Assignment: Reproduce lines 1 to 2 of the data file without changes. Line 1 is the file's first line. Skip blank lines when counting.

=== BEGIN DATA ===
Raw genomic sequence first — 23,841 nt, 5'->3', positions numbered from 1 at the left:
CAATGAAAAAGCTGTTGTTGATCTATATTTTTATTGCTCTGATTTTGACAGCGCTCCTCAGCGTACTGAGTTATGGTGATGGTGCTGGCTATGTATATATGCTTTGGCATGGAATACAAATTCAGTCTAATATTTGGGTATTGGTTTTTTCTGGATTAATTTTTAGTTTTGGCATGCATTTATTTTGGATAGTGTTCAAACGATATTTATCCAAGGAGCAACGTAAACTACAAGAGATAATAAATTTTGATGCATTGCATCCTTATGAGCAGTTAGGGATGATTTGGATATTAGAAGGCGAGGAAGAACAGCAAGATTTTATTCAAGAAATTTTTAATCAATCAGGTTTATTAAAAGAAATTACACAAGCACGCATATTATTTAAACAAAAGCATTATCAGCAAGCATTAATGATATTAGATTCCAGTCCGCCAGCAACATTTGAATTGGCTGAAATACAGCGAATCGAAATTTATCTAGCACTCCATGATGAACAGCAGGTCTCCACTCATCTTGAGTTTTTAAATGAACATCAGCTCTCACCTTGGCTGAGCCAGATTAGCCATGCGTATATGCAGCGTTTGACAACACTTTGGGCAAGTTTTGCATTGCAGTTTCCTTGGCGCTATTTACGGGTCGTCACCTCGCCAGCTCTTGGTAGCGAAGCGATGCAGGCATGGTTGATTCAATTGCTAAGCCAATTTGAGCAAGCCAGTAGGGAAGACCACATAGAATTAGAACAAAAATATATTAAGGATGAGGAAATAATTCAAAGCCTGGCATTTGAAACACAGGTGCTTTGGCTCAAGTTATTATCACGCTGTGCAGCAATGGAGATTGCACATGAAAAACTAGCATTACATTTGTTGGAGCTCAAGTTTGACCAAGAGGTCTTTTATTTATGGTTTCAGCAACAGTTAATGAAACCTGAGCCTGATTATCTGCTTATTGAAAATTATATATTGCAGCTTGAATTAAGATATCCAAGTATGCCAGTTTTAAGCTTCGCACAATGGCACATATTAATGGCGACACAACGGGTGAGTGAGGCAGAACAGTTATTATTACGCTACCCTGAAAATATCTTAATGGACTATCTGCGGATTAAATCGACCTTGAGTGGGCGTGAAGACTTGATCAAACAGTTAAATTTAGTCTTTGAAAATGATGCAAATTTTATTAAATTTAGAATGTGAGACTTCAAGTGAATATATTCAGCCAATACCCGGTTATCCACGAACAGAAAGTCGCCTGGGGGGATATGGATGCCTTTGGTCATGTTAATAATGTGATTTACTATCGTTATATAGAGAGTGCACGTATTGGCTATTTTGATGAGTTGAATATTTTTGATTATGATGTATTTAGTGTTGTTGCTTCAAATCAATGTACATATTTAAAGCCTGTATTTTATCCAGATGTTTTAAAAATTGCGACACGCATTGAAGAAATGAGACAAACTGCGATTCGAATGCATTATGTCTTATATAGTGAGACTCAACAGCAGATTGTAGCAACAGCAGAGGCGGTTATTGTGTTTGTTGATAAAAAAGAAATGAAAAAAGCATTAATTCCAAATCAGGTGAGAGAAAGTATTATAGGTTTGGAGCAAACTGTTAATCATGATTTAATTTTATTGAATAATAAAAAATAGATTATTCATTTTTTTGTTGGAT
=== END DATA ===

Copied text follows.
Raw genomic sequence first — 23,841 nt, 5'->3', positions numbered from 1 at the left:
CAATGAAAAAGCTGTTGTTGATCTATATTTTTATTGCTCTGATTTTGACAGCGCTCCTCAGCGTACTGAGTTATGGTGATGGTGCTGGCTATGTATATATGCTTTGGCATGGAATACAAATTCAGTCTAATATTTGGGTATTGGTTTTTTCTGGATTAATTTTTAGTTTTGGCATGCATTTATTTTGGATAGTGTTCAAACGATATTTATCCAAGGAGCAACGTAAACTACAAGAGATAATAAATTTTGATGCATTGCATCCTTATGAGCAGTTAGGGATGATTTGGATATTAGAAGGCGAGGAAGAACAGCAAGATTTTATTCAAGAAATTTTTAATCAATCAGGTTTATTAAAAGAAATTACACAAGCACGCATATTATTTAAACAAAAGCATTATCAGCAAGCATTAATGATATTAGATTCCAGTCCGCCAGCAACATTTGAATTGGCTGAAATACAGCGAATCGAAATTTATCTAGCACTCCATGATGAACAGCAGGTCTCCACTCATCTTGAGTTTTTAAATGAACATCAGCTCTCACCTTGGCTGAGCCAGATTAGCCATGCGTATATGCAGCGTTTGACAACACTTTGGGCAAGTTTTGCATTGCAGTTTCCTTGGCGCTATTTACGGGTCGTCACCTCGCCAGCTCTTGGTAGCGAAGCGATGCAGGCATGGTTGATTCAATTGCTAAGCCAATTTGAGCAAGCCAGTAGGGAAGACCACATAGAATTAGAACAAAAATATATTAAGGATGAGGAAATAATTCAAAGCCTGGCATTTGAAACACAGGTGCTTTGGCTCAAGTTATTATCACGCTGTGCAGCAATGGAGATTGCACATGAAAAACTAGCATTACATTTGTTGGAGCTCAAGTTTGACCAAGAGGTCTTTTATTTATGGTTTCAGCAACAGTTAATGAAACCTGAGCCTGATTATCTGCTTATTGAAAATTATATATTGCAGCTTGAATTAAGATATCCAAGTATGCCAGTTTTAAGCTTCGCACAATGGCACATATTAATGGCGACACAACGGGTGAGTGAGGCAGAACAGTTATTATTACGCTACCCTGAAAATATCTTAATGGACTATCTGCGGATTAAATCGACCTTGAGTGGGCGTGAAGACTTGATCAAACAGTTAAATTTAGTCTTTGAAAATGATGCAAATTTTATTAAATTTAGAATGTGAGACTTCAAGTGAATATATTCAGCCAATACCCGGTTATCCACGAACAGAAAGTCGCCTGGGGGGATATGGATGCCTTTGGTCATGTTAATAATGTGATTTACTATCGTTATATAGAGAGTGCACGTATTGGCTATTTTGATGAGTTGAATATTTTTGATTATGATGTATTTAGTGTTGTTGCTTCAAATCAATGTACATATTTAAAGCCTGTATTTTATCCAGATGTTTTAAAAATTGCGACACGCATTGAAGAAATGAGACAAACTGCGATTCGAATGCATTATGTCTTATATAGTGAGACTCAACAGCAGATTGTAGCAACAGCAGAGGCGGTTATTGTGTTTGTTGATAAAAAAGAAATGAAAAAAGCATTAATTCCAAATCAGGTGAGAGAAAGTATTATAGGTTTGGAGCAAACTGTTAATCATGATTTAATTTTATTGAATAATAAAAAATAGATTATTCATTTTTTTGTTGGAT